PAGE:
byAnnette Paterakis| Jan 31, 2018
As some of you might know, I’m currently interviewing top riders for my next book. I wanted to know what the most important habits and patterns were to becoming successful in the mentally challenging sport of show jumping. One of my recent interviews, Daniel Deusser, is well known as one of the sport’s most natural and confident riders.
Here, Daniel shares some practical lessons he’s learned and nine things that have helped him the most on his way to the top.
1. Prepare like a pro and then let it go.
When I asked Daniel how I could become the confident rider he is today, he kept coming back to the same concept. Train at home so you don’t need to be nervous at the show. “Of course, it also depends on the quality of your horse, but that you can’t control or change anymore when you’re in the ring. So, at home, focus on the process of improving your horse. Once you get to the show, you can’t change that much anymore, so just let it go and ride your best round possible.”
2. If you want to be better, train better.
If your results are not as good as you would like them to be, it doesn’t mean that you are not good enough. It just means you need to train better! Don’t take your results too personally. Learn from them what you can and then make a clear plan for how you can work on improvement at home.
3. Keep it simple.
Riding a big track can sometimes seem extremely complicated, but Daniel’s advice is to keep it simple. Think about what you ultimately need in the course. You need gas and you need a brake; you need to turn left and you need to turn right. Think about the basics, how does a horse move? For example, if your distance in a line gets too long, don’t use your spur to make your horse faster. Instead, make the stride bigger. Otherwise, you will have another problem after that since you got there on speed instead of stride.
4. Move up in small steps.
When I asked Daniel if he ever got nervous before a show, he mentioned that he (understandably) got quite nervous the first few big shows he went to. How he got over this was to rely on his training and to focus on moving up in small steps through classes or shows. For your own confidence and your horses’, make sure you set tiny steps of improvement, and focus just on those.
5. Be on time.
An easy and important rule to make sure you stay relaxed and keep your cool during the show is to arrive on time. Make sure you have enough time before your class to rest, focus, and not arrive in a rush.
6. Focus on the relationship with your horse.
The bond you have with your horse is the most important thing you want to work on as a rider. “If you don’t have that strong connection, they will not want to work or fight for you. Make sure to build towards having respect for each other when training your horse. At the same time, make sure to keep them happy and let them be themselves as well. If they need to buck sometimes, let them buck if that keeps them confident and willing to fight for you.”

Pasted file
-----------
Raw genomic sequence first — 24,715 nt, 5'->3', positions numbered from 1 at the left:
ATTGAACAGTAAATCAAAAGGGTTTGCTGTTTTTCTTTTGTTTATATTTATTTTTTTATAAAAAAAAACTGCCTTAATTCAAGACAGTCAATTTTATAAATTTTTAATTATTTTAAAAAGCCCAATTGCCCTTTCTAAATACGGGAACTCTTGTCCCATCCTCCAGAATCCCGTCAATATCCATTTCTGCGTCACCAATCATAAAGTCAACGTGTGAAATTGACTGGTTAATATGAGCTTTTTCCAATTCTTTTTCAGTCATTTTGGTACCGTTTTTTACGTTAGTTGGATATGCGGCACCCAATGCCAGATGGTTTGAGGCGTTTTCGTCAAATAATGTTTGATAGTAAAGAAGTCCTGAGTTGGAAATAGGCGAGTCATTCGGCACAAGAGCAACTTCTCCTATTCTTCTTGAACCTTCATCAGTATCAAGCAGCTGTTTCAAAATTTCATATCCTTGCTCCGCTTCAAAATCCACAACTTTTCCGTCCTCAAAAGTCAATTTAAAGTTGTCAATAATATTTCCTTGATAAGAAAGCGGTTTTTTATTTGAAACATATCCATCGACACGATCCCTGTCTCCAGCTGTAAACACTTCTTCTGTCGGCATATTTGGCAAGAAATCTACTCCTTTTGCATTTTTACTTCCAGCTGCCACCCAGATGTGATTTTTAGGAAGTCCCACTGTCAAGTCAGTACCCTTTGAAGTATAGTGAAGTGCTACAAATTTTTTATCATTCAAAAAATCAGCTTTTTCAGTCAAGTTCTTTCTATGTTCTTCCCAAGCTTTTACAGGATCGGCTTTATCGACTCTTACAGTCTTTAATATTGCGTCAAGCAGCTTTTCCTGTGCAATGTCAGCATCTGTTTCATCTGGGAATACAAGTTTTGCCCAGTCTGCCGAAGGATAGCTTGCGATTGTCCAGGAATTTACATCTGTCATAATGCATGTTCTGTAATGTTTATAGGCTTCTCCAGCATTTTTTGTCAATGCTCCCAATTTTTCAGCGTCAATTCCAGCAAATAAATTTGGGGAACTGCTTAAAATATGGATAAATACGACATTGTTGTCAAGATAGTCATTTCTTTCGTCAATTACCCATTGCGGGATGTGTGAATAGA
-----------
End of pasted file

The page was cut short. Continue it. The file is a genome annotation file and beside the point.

7. Observe and learn from the best.
Just like Lorenzo de Luca, Daniel, too, admits he loved standing at the warm-up when he was younger to watch the “famous” riders train their horses. Over the years, he learned so much just by watching or talking to them about how they schooled their horses or how they tackle particular issues.
8. Good horses can make a difference.
Even though this might not always be within your control, it is important to realize that the scope and carefulness of your horse does make a difference. If you train really well, and work hard on improving rideability, you can still run short in the class. As a rider, it’s important to take that into account. When you’re not able to reach the goals you had hoped for, make sure to adjust your goals to the ability of your horse.
9. Just be you.
Don’t ever try to imitate someone else or try and ride like someone else. “Don’t try to do things just because Ludger or Markus is doing them. Make sure to focus on your own game; think for yourself,” Deusser says. In other words, you can learn from others, but don’t try to imitate them.
If you would like to learn more about all the lessons I have learned from the incredible riders I interviewed so far, and generally about how to improve your own mindset, make sure to come to my “Master Your Mind” workshop in Wellington, Florida on February 8, 2018! For more details or to book your tickets, click here.
The event will take place at Skara Glen Stables (4715 125th Avenue S, Wellington, FL 33449), and is hosted by Kristina Lloyd and Kay Lawson of Douglas Elliman Real Estate. Skara Glen Stables is a 32-stall world-class training facility set on 33 acres, with every amenity for horse and rider.
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With a background in the show jumping sport, Annette Paterakis is a performance coach, specialized in mental coaching equestrians. She is passionate about working with riders to help them better understand the mind and to provide the framework for creating the right conditions to reach peak performance.
For more information on Paterakis, please visit her website at www.annettepaterakis.com.